When it comes to niche nutrition foods and supplements, you have to be even more careful of what you read online about them.

Sometimes, there is unjustified excitement or exaggerations that are peddled by supplement marketers. Other times – or in conjunction with – you will have personal bloggers doing the same.

The worst scenario is when either of those parties incorrectly cites a piece of research and just like a game of telephone, everyone else begins repeating it.

The problem is, did any of those people go back to look at that original research to actually confirm it? Can it really spur the regrowth of hair with “results in as little as 33 days” as one website claims?

The ORAC value of ecklonia cava

ORAC is the gold standard testing method for measuring total in vitro antioxidant activity for a substance.

Right now you can find countless websites which claim that the brown seaweed ecklonia cava has an ORAC of 8,300 (or converted as 8.3, if using mmol instead of μmol TE/100g). They then go on to compare how that value is double that of blueberries, etc.

One supplement company further claims that the value of it so high, that apparently it was difficult finding a lab to measure it.

lab experimentThat claim is laughable, as Brunswick Labs (who is the go-to game in town for this test) measures substances 3,700% higher – i.e. sumac bran –  without any problem whatsoever.

What else is laughable is that apparently, many people assume the various methods for testing how much antioxidants there are in a food are all the same as ORAC. They’re not.

We have searched all .gov and .edu online sources and are able to find a handful of studies which look at how much antioxidants are in ecklonia cava extract. But guess what? We can’t find a single one using the ORAC test (below you will find out how this all relates to the hair loss discussion).

Not having an ORAC for something is actually quite common. Given that it’s such an expensive test, we often see researchers use other cheaper and simpler assays. Off the top of our heads, there are a plethora of uber-niche superfoods we are aware of which have never had an ORAC test done.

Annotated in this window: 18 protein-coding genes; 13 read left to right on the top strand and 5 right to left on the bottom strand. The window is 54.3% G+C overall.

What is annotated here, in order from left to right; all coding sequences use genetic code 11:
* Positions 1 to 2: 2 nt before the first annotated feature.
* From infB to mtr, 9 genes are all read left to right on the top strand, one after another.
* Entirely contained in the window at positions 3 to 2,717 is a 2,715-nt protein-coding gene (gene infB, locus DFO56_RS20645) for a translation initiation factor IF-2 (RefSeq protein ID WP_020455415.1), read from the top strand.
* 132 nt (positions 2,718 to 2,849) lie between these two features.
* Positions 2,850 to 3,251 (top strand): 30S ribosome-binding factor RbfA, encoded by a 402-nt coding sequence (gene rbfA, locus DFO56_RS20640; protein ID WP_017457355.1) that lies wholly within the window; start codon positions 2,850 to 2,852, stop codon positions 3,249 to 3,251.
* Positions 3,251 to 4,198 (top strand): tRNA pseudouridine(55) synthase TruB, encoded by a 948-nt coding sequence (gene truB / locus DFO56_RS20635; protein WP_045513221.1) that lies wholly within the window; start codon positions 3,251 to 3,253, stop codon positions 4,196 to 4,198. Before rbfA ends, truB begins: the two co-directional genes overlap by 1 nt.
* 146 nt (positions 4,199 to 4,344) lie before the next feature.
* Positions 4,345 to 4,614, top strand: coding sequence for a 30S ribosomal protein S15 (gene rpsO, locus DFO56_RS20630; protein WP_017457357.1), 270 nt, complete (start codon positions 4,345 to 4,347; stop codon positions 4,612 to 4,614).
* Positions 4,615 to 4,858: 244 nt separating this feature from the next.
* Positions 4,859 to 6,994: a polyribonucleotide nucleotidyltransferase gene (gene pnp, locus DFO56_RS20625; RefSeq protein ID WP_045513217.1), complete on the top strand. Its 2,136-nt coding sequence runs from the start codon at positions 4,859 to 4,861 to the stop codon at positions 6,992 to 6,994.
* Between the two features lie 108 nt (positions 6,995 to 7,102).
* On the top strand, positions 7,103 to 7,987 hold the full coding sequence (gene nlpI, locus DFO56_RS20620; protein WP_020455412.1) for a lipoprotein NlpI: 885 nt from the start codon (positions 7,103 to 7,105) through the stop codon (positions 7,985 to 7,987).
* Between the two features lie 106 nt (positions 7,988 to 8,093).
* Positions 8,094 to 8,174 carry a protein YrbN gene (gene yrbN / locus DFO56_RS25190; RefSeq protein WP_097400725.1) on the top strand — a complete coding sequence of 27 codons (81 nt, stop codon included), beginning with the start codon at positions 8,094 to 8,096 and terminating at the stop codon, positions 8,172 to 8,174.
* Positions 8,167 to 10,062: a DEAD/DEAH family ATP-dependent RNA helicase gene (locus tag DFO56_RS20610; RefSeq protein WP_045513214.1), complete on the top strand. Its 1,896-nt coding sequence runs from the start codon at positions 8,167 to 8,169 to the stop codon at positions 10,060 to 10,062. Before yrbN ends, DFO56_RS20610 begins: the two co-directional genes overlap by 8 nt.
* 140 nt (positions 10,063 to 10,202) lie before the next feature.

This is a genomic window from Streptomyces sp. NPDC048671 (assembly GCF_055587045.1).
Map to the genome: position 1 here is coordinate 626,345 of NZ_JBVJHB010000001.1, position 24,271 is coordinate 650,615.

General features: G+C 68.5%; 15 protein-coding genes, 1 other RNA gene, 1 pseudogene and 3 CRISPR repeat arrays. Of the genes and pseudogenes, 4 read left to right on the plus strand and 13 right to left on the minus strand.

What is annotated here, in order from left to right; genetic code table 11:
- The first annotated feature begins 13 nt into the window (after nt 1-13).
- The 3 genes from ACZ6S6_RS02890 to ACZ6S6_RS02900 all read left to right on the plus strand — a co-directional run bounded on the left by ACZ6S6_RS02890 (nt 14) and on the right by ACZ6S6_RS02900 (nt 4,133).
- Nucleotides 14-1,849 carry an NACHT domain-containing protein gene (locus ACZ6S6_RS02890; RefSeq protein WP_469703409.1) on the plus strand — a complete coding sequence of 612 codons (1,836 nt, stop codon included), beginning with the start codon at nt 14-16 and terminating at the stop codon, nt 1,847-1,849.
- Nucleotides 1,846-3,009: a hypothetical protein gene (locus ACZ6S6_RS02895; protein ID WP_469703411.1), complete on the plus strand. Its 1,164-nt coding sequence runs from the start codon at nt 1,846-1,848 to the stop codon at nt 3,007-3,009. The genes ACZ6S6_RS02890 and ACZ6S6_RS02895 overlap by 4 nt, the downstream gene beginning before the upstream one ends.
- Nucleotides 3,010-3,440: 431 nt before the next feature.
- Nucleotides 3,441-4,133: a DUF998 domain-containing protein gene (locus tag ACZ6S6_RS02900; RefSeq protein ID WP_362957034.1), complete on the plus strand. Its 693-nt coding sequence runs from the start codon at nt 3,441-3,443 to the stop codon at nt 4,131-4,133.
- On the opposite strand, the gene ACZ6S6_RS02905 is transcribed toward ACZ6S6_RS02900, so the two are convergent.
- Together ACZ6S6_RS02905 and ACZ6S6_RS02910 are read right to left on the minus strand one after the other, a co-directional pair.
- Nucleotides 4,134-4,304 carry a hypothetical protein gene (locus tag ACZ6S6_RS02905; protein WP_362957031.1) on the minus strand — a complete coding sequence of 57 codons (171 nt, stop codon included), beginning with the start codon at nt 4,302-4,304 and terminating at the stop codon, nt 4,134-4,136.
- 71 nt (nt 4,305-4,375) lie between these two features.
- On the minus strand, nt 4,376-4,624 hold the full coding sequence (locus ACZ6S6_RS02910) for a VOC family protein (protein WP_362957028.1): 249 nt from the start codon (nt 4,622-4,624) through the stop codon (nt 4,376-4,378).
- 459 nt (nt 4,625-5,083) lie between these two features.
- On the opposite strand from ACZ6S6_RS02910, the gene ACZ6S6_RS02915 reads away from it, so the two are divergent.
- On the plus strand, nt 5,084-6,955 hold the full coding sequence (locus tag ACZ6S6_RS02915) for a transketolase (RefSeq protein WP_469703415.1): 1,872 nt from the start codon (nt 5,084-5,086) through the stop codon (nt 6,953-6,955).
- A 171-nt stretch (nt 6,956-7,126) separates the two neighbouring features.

What we were able to find were the results using the following methods:

  • DPPH
  • superoxide anion
  • hydroxyl radical
  • FIC
  • TPC

If you’re not familiar with those, don’t worry. All you need to know is that while yes, they are considered useful, they’re not held in as high esteem as ORAC.

For the TPC (total phenol content) guess what it scores? An 8.3 (1):

E. cava TPC test results

Is it just a coincidence that almost everyone is claiming an ORAC of 8300, which would be the equivalent of 8.3 mmol converted to μmol? We think not.

It appears someone, some time ago, saw the 8.3 and misread it as being 8.3 mmol/100g (for ORAC) instead of what it actually is, 8.3 g GAE 100 g (for TPC). They then converted it to the more commonly reported μmol and published it online. Like a game of telephone, that value then began being cited by almost everyone.

Could we be wrong? Absolutely. It may be just a coincidence that both numbers are 8.3, but we think the odds of that are quite unlikely. Like we said, we cannot locate any published research report or study which cites this 8,300 number as being ORAC.

Now to be clear, there is very high amount of antioxidants in ecklonia cava seaweed and we would not be the least bit surprised if its ORAC value did happen to be around 8,000 μmol TE/100g, or even higher. But as now, that measurement – from a verifiable source – is unknown to us.

Does it work for hair growth?

Presently, it’s one of the biggest benefits being touted for this species of brown algae. Are there studies to back this up or is it another piece of research being misrepresented?

Well it turns out that the hair regrowth theories you’re reading about might actually correlate more closely with what the research suggests.

However it’s important to taper expectations and excitement.

There is one study we are aware of which was published in 2016 (2). It was conducted in South Korea which is no surprise, given that this seaweed is plentiful in the ocean waters surrounding that country, as well as Japan.

Furthermore, that one study did not involve humans. It wasn’t animals, either. Rather they used ex-vivo hair follicle cultures, which means they were using real human hair follicles, but in a Petri dish (or equivalent) outside of the human body.

Samples containing over 100 hair follicles each were obtained from 12 Korean men who were 20 to 50 years old.